One T1 I know, now in her 20’s switched to a vegetarian diet some years ago to make carb management easier, but remember that protein from meats help build growing bodies.

And do not avoid fruit juices, completely!

If your are managing your son’s carb intake with regard to his regular meal (counting carbs), fruit juices, especially apple and orange, can be an easy way to “make up” the missing carbs he might need during his “calibration phase”.
edit on 5-3-2018 by Bhadhidar because: (no reason given)



posted on Mar, 5 2018 @ 02:32 PM
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originally posted by: Atsbhct
a reply to: Deplorable

According to the dietician, we don't have to change our diet at all. That's the thing, we know there must be some beneficial changes we can make, but the team at our local hospital doesn't really specialize in nutrition.

Well, you don't have to, but, you're going to wind up raising a child that fully understands the meaning of a deprived life. How do you think you would feel if you could smell and see a fresh baked apple pie, but weren't allowed to chow down on it? Do you really think a little kid can actually control themselves when it comes to eating what is desired? No, you don't have to, but you'll be setting up your kid to chase 'diabetic control' his whole life.

And, while you've got me back at the boards: About your hospital and nutrition specialists: Much of what you're going to learn you'll be able to readily gather from everyone in group sessions. You're going to be in the waiting room to see the endocrinologist a lot. Ask there, and here, and everywhere!! Hell, my daughter's been out of the house now for eight years and I've forgotten so much of what you need to have a first-hand awareness of (I'm so sorry). And, don't believe everything you read on the Internet. So much of it is BassAckwards (Type I/Type II confusion).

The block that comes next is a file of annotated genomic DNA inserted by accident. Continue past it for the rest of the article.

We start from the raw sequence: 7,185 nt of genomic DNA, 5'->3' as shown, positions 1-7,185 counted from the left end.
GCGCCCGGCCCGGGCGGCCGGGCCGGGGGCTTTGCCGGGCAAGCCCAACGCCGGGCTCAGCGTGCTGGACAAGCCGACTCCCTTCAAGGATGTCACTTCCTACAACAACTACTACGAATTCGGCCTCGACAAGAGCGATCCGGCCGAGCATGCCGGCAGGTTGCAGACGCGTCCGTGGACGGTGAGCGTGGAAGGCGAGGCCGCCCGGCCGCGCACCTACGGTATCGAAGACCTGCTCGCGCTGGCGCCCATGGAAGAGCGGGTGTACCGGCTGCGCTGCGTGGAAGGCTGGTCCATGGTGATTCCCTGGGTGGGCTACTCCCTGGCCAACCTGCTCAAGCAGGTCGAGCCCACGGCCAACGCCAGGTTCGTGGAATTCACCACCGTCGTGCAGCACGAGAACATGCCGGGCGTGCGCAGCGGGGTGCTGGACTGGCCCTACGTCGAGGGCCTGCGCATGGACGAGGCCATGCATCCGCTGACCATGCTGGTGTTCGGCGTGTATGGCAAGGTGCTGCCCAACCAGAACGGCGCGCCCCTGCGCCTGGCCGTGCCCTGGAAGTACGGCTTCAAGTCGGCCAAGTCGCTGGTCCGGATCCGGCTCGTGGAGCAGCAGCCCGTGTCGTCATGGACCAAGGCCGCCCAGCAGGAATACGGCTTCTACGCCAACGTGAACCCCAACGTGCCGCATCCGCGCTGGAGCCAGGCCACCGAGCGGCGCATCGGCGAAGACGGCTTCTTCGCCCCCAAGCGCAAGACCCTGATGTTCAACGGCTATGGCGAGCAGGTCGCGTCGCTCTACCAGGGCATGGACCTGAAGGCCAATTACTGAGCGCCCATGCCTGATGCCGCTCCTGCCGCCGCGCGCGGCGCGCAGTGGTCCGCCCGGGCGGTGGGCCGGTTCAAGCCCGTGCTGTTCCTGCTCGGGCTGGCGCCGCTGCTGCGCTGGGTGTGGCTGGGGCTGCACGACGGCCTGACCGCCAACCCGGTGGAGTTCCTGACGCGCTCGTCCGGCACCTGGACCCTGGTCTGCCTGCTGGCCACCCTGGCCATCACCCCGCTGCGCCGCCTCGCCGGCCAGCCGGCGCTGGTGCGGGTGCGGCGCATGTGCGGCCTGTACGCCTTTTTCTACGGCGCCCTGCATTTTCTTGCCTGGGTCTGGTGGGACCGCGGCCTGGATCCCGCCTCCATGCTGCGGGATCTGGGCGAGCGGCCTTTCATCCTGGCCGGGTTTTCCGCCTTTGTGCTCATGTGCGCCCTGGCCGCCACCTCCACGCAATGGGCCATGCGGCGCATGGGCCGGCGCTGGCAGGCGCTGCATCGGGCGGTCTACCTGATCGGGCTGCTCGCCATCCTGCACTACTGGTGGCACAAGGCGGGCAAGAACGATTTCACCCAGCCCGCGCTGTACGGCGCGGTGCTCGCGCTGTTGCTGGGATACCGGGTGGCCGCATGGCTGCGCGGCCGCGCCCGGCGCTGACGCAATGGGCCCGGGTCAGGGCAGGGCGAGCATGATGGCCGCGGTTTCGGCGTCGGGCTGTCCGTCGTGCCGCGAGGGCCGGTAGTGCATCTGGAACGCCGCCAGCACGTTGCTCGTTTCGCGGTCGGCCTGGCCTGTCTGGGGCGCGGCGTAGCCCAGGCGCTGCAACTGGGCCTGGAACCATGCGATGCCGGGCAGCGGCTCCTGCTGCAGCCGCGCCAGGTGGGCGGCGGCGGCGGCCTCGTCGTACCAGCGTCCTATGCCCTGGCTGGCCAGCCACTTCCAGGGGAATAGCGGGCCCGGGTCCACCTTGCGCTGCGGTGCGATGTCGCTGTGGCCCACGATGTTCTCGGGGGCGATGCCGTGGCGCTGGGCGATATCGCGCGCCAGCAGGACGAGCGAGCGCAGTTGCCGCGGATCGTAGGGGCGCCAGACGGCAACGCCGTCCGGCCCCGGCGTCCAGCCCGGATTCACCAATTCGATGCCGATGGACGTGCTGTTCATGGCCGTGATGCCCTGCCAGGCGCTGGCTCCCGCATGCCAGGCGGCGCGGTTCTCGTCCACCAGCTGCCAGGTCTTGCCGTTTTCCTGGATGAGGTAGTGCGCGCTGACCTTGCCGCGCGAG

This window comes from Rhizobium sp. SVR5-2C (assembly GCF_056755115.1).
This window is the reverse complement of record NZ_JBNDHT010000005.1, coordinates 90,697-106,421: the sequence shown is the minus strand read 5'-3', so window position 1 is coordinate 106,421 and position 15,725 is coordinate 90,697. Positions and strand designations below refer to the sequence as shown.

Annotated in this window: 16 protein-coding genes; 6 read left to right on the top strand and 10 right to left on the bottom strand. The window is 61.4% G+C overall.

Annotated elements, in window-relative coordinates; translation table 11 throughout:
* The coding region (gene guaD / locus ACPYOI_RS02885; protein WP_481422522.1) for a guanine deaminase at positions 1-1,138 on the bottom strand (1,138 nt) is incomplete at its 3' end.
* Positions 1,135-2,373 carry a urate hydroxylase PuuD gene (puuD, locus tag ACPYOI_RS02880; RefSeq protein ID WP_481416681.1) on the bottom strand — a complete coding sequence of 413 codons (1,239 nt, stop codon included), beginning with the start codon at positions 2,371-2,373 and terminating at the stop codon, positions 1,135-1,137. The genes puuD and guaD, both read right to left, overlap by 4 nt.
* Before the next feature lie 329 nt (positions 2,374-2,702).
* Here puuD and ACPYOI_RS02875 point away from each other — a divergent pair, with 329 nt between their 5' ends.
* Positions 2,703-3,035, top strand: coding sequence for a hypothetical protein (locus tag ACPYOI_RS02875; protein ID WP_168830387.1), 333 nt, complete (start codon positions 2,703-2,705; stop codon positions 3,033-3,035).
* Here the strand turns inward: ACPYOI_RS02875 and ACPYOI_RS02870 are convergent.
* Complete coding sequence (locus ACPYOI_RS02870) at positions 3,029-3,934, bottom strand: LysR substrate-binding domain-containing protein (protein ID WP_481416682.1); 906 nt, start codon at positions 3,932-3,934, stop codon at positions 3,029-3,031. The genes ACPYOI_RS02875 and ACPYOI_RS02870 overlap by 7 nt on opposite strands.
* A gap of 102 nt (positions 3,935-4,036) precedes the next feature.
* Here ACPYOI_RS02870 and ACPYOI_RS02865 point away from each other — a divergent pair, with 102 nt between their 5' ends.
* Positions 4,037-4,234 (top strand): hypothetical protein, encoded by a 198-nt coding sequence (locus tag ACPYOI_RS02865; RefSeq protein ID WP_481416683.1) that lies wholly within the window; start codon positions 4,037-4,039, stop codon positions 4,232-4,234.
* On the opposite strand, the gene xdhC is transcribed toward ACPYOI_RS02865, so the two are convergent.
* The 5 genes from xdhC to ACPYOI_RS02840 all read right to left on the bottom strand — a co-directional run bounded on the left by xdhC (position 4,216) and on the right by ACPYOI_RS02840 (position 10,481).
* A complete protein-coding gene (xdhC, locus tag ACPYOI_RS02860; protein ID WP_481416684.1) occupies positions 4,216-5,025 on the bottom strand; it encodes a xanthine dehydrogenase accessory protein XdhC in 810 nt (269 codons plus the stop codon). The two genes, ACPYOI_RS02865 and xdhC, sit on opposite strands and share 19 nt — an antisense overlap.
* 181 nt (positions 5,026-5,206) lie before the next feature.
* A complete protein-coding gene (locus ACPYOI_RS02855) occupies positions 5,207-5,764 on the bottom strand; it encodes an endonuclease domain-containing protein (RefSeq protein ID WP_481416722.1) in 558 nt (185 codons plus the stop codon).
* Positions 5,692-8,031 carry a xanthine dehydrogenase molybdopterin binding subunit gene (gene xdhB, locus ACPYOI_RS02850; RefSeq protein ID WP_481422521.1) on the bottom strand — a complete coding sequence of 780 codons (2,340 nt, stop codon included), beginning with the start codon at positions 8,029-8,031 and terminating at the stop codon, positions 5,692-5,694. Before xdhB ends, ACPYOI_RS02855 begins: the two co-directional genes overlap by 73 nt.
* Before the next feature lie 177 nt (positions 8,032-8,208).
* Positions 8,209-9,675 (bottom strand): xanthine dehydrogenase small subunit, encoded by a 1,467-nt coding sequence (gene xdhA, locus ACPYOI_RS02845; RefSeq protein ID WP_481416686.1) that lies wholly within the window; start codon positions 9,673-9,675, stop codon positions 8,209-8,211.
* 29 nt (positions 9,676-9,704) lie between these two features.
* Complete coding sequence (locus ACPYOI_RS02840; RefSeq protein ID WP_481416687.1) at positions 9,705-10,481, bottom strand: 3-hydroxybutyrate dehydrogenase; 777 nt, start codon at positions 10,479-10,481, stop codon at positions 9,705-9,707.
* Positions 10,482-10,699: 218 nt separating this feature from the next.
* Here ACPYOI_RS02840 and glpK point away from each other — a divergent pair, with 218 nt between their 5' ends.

Anyway, I'm not worried. You're doing things right and everything's gonna be OK. YOU need to hear that from people that have gone before you. Be in charge of the lifestyle required by your child and ensure the stage is set for success.



posted on Mar, 5 2018 @ 04:11 PM
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a reply to: Atsbhct

I'm type 1 and only have been for the past 3 years now, it's been a hell of an adjustment.

In reality you can eat what you want so long as you take the appropriate amount of insulin to compensate. Aside from the diabetes I'm in pretty good health and I get plenty of exercise, so I do treat myself. You're probably going to be fine with home cooking - the biggest problem for me is when I go to a restaurant or get a takeaway and have to guess as to how much insulin I should take. Almonds and nuts in general seem to be a good snack food.

The biggest thing I'll say to you is monitor very closely as when I was first diagnosed I got put on a type of long lasting insulin that didn't work very well for me and I was hospitalised a couple of times before it got changed.

You've got a 15 month old so some things won't be a factor yet, but when they do get to that age they need to be very careful with alcohol and you'll need to have some frank discussions about drugs too - they're going to be extra bad for a diabetic. I'm on UK time, but if you want to ask anything, I'll check back tomorrow.



posted on Mar, 5 2018 @ 04:42 PM
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My mother-in-law's Type 1, she follows basic low-carb in general, but quantifies her style of eating as a Low Glycemic/Glygemic Index diet. She says it's actually not as much work as other approaches are, and she's still around, kickin' away in her 60's, so it can't be that bad.

Maybe it would be worth looking into for your little bub? It's still a numbers game, just a generally more straightforward one, from what I understand of it.
edit on 3/5/2018 by Nyiah because: (no reason given)



posted on Mar, 5 2018 @ 04:44 PM
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originally posted by: jokei